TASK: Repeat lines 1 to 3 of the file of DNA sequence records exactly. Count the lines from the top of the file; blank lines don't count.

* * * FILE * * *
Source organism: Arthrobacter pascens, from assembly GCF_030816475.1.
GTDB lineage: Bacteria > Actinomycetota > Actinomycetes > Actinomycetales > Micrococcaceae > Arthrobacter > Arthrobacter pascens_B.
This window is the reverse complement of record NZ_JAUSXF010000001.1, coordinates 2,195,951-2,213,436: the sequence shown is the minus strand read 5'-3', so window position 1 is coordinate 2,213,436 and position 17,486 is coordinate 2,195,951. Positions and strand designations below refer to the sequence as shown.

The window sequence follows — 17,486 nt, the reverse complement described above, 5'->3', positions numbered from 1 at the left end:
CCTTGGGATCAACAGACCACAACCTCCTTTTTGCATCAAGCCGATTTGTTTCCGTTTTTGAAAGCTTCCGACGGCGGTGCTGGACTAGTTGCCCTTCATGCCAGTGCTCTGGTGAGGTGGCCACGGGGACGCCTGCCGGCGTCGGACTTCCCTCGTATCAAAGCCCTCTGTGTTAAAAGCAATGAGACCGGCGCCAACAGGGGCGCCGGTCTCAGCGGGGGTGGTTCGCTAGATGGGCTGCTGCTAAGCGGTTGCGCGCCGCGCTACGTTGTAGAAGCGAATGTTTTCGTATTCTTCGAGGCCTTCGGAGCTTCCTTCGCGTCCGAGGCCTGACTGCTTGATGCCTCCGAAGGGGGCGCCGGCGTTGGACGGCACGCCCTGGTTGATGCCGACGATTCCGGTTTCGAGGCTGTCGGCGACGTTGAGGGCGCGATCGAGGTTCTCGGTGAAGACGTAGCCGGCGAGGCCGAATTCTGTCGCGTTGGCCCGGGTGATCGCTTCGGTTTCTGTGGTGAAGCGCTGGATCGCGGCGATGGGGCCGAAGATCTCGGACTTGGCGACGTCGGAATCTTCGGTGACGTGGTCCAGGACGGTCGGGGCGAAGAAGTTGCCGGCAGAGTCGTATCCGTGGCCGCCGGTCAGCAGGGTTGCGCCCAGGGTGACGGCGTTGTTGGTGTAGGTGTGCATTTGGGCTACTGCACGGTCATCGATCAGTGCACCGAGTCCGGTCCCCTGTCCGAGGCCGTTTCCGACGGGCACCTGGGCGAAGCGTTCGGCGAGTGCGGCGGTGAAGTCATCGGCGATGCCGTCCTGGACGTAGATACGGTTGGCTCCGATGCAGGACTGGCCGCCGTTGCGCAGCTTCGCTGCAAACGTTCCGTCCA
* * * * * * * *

Source organism: Arthrobacter pascens, from assembly GCF_030816475.1.
GTDB lineage: Bacteria > Actinomycetota > Actinomycetes > Actinomycetales > Micrococcaceae > Arthrobacter > Arthrobacter pascens_B.
This window is the reverse complement of record NZ_JAUSXF010000001.1, coordinates 2,195,951-2,213,436: the sequence shown is the minus strand read 5'-3', so window position 1 is coordinate 2,213,436 and position 17,486 is coordinate 2,195,951. Positions and strand designations below refer to the sequence as shown.